He said the DOE is conducting “an in-depth evaluation of Camden … to identify the role the state can play to better support school and district improvement. No determinations will be made about how best to support student improvement in Camden until this detailed evaluation is complete.”

Well, looks like everyone in the Christie administration is running away from this one. But is anyone surprised they might try this? The DOE is running Newark with a minimum of citizen input, tightening its grip on Paterson, clearing the path for Broadies (What’s a “Broadie”? Look below) in Jersey City*, meddling in Perth Amboy, overriding citizens voices in Trenton, laying plans in Cherry Hill, helping friends in Highland Park… Why would Camden be let off of the hook?

So, who’s coming up with the big takeover plans?

The intervention proposal, which was obtained by the Courier-Post, was written by Department of Education employee Bing Howell.

He did not respond to a phone call and email seeking comment.

Howell serves as a liaison to Camden for the creation of four Urban Hope Act charter schools. He reports directly to the deputy commissioner of education, Andy Smerick.

Howell’s proposal suggests that he oversee the intervention through portfolio management – providing a range of school options with the state, not the district, overseeing the options. He would be assisted by Rochelle Sinclair, another DOE employee. Both Howell and Sinclair are fellows of the Los Angeles-based Broad Foundation. [emphasis mine]

Kinda like Old Faithful at this point: Broadies spewing up regularly. The proposal calls for the usual round of school closings, because instability is just so freaking great for kids living in difficult conditions. But here’s the part that’s going to raise eyebrows:

Acting Commissioner Chris Cerf Testifies

Chris Cerf, Acting NJ Education Commissioner, testifies today before an Assembly panel looking at how Gov. Christie’s state budget and how it may impact NJ public schools. The hearing began a few minutes ago in Committee Room 11, State House Annex.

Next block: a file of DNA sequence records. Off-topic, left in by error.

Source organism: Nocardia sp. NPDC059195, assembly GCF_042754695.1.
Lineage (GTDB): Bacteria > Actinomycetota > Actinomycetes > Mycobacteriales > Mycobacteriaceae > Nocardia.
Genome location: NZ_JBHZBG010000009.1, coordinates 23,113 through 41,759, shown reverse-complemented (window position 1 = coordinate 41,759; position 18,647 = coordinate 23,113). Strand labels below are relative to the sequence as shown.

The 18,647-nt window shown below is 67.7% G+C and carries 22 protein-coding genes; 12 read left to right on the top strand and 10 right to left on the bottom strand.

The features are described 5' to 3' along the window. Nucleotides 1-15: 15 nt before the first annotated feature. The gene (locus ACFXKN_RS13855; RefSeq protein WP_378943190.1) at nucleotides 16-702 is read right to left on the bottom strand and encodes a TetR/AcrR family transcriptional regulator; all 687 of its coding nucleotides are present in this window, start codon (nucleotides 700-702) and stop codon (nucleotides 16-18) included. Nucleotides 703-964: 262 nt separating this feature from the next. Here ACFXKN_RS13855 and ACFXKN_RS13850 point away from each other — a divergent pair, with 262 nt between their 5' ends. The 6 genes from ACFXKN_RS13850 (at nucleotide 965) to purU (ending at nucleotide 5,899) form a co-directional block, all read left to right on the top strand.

Want to follow along?

  • Watch NJTV: in a move we hope becomes a trend, they’re broadcasting the hearing live. Good on you, NJTV.
  • Follow us @bluejersey: we’re live-Tweeting. #assemblynj
  • Listen LIVE at NJ Legislature’s media page (you need Windows Media Player).

    Sure to be a hot issue is a report by the non-partisan legislative staff at Office Of Legislative Services (OLS) that suggest the increases of this year and next mask a longer-term shift in New Jersey’s education spending priorities, from support for especially at-risk students to a funding system favoring wealthier suburban school districts. Read it: OLS Analysis New Jersey Budget 2012-2013

    Read it: OLS Analysis New Jersey Budget 2012-2013

    Chris Cerf, NJ’s Acting Education Commissioner, will also testify today. Cerf calls the changes the Christie administration wants to make “modest” and “based on common sense.” But Cerf is a professional water-carrier for the drive to defund public education and create opportunities for privatizers to “invest” in educating children, and for charter schools with questionable accountability. A framework of thinking the Governor has also subscribed to.  

  • Cookie cutter states: Christie’s lack of NJ loyalty

    This caught my eye:

    One assistant commissioner, Penny MacCormack, was hired last fall for three months at $1,000 a day until she could be confirmed by the state Board of Education as a permanent hire in January. She is now earning a salary of $135,000 a year, officials said.

    Cerf defended the extra pay, saying MacCormack was a critical hire and the consultants on the funding report – including some notable national names in the school funding debates – were invaluable.